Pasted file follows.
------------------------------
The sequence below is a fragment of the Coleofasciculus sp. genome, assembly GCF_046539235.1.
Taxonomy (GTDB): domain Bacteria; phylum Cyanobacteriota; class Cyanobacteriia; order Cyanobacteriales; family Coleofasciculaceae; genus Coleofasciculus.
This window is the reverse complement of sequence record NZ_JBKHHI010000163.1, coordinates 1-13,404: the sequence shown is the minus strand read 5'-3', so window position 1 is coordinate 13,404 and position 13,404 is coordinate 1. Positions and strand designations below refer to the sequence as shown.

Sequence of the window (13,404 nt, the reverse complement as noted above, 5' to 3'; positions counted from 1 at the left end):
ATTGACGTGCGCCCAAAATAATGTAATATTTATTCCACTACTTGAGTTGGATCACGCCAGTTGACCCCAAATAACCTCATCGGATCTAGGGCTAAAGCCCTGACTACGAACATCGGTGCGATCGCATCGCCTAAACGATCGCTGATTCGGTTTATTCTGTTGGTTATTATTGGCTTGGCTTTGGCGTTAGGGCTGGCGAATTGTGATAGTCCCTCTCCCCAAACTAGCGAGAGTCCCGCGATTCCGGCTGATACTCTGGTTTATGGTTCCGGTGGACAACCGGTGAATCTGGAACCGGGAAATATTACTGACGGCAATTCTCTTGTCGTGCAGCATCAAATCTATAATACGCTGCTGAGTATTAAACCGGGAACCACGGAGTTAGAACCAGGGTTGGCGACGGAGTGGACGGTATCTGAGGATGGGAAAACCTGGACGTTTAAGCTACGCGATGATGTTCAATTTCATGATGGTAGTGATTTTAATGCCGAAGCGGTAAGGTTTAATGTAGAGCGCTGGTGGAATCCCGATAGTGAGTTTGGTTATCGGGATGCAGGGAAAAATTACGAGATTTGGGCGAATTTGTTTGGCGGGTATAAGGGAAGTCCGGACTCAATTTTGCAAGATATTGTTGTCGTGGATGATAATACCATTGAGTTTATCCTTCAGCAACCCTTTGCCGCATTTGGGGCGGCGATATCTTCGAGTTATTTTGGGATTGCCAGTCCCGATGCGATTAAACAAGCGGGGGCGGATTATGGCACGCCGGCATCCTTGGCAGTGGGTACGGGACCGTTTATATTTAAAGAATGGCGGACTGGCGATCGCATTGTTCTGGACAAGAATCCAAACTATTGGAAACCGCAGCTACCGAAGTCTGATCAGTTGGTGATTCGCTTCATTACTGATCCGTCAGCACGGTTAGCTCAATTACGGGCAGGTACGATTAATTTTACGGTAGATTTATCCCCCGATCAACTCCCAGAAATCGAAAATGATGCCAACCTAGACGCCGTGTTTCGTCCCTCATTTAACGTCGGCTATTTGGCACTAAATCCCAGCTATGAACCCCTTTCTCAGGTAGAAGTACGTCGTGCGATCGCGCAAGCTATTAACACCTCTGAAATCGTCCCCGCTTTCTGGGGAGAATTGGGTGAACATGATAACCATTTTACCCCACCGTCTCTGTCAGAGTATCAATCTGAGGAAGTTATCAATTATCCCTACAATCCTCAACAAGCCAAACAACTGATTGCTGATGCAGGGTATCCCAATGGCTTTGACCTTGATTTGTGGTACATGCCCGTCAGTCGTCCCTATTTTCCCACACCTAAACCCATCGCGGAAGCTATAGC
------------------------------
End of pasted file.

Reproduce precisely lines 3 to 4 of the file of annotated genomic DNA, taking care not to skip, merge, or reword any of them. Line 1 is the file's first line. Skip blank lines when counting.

This window is the reverse complement of sequence record NZ_JBKHHI010000163.1, coordinates 1-13,404: the sequence shown is the minus strand read 5'-3', so window position 1 is coordinate 13,404 and position 13,404 is coordinate 1. Positions and strand designations below refer to the sequence as shown.

Sequence of the window (13,404 nt, the reverse complement as noted above, 5' to 3'; positions counted from 1 at the left end):